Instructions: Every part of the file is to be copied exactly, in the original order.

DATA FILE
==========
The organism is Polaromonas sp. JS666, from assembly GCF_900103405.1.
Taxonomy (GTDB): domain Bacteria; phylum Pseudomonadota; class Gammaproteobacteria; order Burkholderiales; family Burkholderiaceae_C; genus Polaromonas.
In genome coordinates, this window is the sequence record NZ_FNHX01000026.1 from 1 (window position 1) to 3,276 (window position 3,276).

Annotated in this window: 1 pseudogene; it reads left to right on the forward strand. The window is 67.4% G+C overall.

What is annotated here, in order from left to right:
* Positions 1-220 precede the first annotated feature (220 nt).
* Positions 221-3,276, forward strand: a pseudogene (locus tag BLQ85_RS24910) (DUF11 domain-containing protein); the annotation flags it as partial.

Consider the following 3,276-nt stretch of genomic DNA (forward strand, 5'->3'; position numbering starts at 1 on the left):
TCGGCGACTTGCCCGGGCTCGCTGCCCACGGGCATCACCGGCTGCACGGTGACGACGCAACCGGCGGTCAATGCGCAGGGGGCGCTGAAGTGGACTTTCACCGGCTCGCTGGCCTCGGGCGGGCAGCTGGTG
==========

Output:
The organism is Polaromonas sp. JS666, from assembly GCF_900103405.1.
Taxonomy (GTDB): domain Bacteria; phylum Pseudomonadota; class Gammaproteobacteria; order Burkholderiales; family Burkholderiaceae_C; genus Polaromonas.
In genome coordinates, this window is the sequence record NZ_FNHX01000026.1 from 1 (window position 1) to 3,276 (window position 3,276).

Annotated in this window: 1 pseudogene; it reads left to right on the forward strand. The window is 67.4% G+C overall.

What is annotated here, in order from left to right:
* Positions 1-220 precede the first annotated feature (220 nt).
* Positions 221-3,276, forward strand: a pseudogene (locus tag BLQ85_RS24910) (DUF11 domain-containing protein); the annotation flags it as partial.

Consider the following 3,276-nt stretch of genomic DNA (forward strand, 5'->3'; position numbering starts at 1 on the left):
TCGGCGACTTGCCCGGGCTCGCTGCCCACGGGCATCACCGGCTGCACGGTGACGACGCAACCGGCGGTCAATGCGCAGGGGGCGCTGAAGTGGACTTTCACCGGCTCGCTGGCCTCGGGCGGGCAGCTGGTG